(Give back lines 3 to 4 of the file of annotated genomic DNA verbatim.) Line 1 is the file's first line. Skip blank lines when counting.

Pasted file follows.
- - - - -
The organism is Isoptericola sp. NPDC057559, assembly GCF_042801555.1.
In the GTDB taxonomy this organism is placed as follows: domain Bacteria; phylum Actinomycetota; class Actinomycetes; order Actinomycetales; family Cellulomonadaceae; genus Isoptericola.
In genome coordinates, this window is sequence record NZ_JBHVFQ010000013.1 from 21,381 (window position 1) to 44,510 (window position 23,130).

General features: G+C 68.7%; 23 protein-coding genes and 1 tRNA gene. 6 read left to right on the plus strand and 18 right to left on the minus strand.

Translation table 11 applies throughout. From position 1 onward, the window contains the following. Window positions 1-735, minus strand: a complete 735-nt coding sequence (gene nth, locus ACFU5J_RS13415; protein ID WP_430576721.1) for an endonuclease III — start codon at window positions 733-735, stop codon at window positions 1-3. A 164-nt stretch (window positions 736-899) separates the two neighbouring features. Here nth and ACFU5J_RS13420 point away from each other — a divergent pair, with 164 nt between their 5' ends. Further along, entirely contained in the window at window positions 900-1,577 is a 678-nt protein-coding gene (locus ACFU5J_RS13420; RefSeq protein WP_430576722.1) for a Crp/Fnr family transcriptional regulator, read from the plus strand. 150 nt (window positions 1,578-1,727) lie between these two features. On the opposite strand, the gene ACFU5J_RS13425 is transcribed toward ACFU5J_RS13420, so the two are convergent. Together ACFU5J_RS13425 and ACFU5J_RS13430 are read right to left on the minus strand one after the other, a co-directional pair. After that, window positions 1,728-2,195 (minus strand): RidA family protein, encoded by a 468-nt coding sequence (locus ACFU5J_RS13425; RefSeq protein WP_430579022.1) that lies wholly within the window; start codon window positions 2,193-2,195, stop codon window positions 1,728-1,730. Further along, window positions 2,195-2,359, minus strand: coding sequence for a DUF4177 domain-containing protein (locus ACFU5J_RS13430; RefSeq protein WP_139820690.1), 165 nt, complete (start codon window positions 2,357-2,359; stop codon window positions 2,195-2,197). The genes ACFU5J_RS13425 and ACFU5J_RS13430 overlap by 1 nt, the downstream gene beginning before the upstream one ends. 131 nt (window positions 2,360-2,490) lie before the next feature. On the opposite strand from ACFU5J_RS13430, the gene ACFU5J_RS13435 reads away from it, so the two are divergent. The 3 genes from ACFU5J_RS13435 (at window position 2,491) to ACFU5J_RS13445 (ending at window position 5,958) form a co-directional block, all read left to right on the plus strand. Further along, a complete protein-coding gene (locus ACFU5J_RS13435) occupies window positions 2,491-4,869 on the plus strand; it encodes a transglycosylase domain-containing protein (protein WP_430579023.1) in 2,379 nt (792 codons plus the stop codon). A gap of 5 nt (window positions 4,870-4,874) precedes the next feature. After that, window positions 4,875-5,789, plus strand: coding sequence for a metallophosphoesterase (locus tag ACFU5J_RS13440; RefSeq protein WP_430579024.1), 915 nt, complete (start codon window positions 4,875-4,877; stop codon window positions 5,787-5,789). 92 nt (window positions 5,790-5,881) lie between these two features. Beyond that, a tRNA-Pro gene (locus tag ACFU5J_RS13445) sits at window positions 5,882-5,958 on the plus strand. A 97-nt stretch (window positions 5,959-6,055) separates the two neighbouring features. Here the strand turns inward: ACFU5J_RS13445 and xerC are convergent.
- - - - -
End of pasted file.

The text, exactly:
In genome coordinates, this window is sequence record NZ_JBHVFQ010000013.1 from 21,381 (window position 1) to 44,510 (window position 23,130).

General features: G+C 68.7%; 23 protein-coding genes and 1 tRNA gene. 6 read left to right on the plus strand and 18 right to left on the minus strand.